My desk is full of Puka shells of all sizes , gold findings with textures, high quality pearls of unique hues and organic shapes. I like to design in collections and make pieces that layer together and can be worn with a bikini, a tee shirt and jeans, or with an evening dress. I really like simple and high quality.

Reflecting on my creative process is really interesting as I haven’t thought about it much. Sometimes I have a vision that sits in my head for months or even years until all of the puzzle pieces come together in the specific way that I want. With my original Puka necklace designs I knew the feeling had to be luxe yet casual. The Puka shells had to be accented with the warmth of high carat gold. The gradient had to reflect balance. It had to be wearable, durable, and easy to take on and off. Then I had to put the puzzle together and problem solve to make the vision come to life without sacrificing the essential elements.

Other times I walk by my desk and I see a pearl or some chain and I get struck with an idea and I have to put everything else aside and sit down and make it. If I make something new and I put it on to wear it the next day, I keep it in my line.

What is your best selling piece ?
Oh this is tough. The XS Puka hoops are a favorite with women on Maui and on the mainland too. I think because they are simple and easy to wear and make a great gift from Hawaii. The Neely style Puka necklace in white is a classic beauty and very popular. The gold discs in between the Puka shells are an original look and people are always stunned when they see this necklace. For the pearls, my long 3 pearl Lariat is a best seller at the four seasons. It is adjustable, can be worn long or short, and the large size pearls hang so nicely. A very beach chic look.

Could you talk a bit about your puka project?

I started The Puka Project because the pukas gave so much to me and I wanted to give back and spread their messages and healing energy with others. When I first moved to Maui I wore my Puka necklace as a reminder to love and have compassion for myself during a hard time in my life. The energy in the Puka shells felt so good and healing to wear. Fast forward a few years and a dear friend was diagnosed with cancer and I kept thinking I have to make her a Puka necklace to help with her healing. Then the idea came to me that the necklace would be so much more powerful if I collected pukas from her ohana to string up a supercharged healing Puka lei for her to wear during treatment and to remind her of all the love and support that was with her. And the Puka project was born- I put drop jars at my friends cafes around the island and in went the pukas from our island community and out came a special gift for our island sister.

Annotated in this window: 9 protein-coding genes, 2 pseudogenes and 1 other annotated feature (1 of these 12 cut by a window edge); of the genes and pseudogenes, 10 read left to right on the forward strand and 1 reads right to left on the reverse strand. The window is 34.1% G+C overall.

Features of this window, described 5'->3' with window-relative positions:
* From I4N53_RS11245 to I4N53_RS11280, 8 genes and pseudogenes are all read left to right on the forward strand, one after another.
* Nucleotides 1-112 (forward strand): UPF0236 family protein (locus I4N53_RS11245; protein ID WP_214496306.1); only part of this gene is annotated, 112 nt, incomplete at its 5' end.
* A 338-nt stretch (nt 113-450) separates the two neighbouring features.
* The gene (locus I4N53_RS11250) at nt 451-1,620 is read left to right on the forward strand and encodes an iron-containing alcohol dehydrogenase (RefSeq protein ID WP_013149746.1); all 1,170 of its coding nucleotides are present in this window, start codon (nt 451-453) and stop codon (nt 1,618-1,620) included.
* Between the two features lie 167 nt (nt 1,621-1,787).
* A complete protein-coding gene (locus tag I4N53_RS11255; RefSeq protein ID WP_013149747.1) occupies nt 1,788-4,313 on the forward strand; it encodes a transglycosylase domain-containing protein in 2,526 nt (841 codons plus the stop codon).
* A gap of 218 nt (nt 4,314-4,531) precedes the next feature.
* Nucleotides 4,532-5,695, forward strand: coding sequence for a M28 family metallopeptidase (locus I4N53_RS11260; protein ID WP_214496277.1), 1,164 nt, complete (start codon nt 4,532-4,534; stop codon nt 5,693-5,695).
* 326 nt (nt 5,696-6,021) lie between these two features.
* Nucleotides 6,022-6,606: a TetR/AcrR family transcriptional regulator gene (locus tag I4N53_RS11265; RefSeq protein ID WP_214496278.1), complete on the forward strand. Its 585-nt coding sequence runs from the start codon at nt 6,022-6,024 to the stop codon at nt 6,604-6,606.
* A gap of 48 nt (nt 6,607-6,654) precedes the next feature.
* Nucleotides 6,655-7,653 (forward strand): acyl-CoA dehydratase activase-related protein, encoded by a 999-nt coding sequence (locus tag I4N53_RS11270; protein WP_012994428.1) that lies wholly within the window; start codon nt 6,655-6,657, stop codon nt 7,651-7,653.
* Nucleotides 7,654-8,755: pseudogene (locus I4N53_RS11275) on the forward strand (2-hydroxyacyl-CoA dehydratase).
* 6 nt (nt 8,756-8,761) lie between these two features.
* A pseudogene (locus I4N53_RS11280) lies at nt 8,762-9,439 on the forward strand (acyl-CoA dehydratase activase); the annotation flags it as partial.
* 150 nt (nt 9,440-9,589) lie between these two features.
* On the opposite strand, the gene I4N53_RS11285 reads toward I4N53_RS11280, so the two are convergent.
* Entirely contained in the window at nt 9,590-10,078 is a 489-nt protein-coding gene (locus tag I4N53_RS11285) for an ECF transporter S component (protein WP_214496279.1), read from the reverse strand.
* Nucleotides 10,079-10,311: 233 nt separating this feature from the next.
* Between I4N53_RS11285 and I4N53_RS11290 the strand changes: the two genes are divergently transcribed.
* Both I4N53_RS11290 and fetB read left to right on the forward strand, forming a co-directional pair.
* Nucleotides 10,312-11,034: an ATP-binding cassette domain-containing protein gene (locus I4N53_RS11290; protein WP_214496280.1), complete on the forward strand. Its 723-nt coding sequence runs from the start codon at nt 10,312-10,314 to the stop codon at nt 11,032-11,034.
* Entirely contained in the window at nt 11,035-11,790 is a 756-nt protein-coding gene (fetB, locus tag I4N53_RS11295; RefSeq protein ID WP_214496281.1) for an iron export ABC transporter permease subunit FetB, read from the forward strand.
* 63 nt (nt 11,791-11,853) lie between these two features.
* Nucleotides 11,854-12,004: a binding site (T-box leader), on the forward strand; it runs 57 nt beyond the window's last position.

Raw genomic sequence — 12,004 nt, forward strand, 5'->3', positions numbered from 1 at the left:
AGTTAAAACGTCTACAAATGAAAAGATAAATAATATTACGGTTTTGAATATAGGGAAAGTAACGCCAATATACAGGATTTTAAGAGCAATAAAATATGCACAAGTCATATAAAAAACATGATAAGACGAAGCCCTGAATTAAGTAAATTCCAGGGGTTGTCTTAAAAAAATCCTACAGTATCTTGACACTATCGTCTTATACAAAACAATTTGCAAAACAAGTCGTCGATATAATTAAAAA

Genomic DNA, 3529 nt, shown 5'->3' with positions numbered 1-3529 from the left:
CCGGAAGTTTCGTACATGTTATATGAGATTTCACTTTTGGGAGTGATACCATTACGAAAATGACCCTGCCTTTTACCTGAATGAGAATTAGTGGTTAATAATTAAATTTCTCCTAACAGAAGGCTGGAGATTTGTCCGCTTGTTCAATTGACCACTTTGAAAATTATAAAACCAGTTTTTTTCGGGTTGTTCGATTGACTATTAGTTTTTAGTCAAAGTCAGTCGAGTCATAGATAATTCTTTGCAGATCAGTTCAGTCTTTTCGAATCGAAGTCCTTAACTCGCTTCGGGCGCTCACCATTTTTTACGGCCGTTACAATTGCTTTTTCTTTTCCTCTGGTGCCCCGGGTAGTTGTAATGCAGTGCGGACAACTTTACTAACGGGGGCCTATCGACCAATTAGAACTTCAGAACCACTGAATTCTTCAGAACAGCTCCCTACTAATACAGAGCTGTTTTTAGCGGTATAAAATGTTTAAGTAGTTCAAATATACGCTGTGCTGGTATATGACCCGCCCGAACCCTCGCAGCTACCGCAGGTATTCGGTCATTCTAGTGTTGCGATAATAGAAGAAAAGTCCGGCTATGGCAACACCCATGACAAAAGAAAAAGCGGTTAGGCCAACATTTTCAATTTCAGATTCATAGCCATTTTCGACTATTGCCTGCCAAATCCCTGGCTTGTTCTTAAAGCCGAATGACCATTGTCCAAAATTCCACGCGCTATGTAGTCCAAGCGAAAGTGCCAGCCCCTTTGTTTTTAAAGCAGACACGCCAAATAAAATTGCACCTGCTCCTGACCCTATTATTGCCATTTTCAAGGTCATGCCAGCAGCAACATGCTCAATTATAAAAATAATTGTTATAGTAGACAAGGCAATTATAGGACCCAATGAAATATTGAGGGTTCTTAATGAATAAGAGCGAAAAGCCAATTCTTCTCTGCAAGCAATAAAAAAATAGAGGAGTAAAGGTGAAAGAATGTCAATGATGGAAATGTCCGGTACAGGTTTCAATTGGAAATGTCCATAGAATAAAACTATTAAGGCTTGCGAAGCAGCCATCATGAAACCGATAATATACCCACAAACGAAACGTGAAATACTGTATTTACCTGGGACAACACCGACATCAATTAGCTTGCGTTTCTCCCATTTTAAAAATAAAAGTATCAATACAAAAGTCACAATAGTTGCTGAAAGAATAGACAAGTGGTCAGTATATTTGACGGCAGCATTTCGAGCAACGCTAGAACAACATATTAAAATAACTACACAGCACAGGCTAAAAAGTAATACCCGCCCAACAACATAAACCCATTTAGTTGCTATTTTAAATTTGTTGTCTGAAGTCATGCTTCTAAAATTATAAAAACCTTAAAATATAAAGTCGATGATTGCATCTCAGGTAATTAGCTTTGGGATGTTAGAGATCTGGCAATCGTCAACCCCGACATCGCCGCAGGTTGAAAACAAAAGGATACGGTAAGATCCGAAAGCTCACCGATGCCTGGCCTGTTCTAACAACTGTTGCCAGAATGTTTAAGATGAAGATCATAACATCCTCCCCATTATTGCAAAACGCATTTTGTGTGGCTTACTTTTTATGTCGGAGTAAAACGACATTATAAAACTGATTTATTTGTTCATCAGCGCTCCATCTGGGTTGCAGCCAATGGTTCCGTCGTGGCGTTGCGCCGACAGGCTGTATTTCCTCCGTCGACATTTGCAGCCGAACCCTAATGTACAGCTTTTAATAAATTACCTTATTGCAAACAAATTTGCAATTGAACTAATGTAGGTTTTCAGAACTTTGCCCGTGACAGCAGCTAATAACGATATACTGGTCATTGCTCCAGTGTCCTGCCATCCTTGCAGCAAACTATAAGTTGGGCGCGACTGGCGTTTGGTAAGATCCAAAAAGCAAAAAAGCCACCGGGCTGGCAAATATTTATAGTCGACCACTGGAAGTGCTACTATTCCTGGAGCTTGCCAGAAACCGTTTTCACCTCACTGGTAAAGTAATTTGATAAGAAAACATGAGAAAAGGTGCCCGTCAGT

It felt so good for everyone involved that we kept going and sponsored 3 “Puka drives” last year for women in our community in need of extra love and support. This holiday season we will be collecting pukas and making necklaces for 3 more women. I love the project because it is inclusive and simple to be a part of- everyone can pick up a puka next time they are at the beach. We can teach ourselves and our kids about compassion with this action of passing a puka on. A tangible example of each of us doing something small with good intention to create something big and powerful. Find out more at www.thepukaproject.com

IJfke also shot the cover photo of this issue !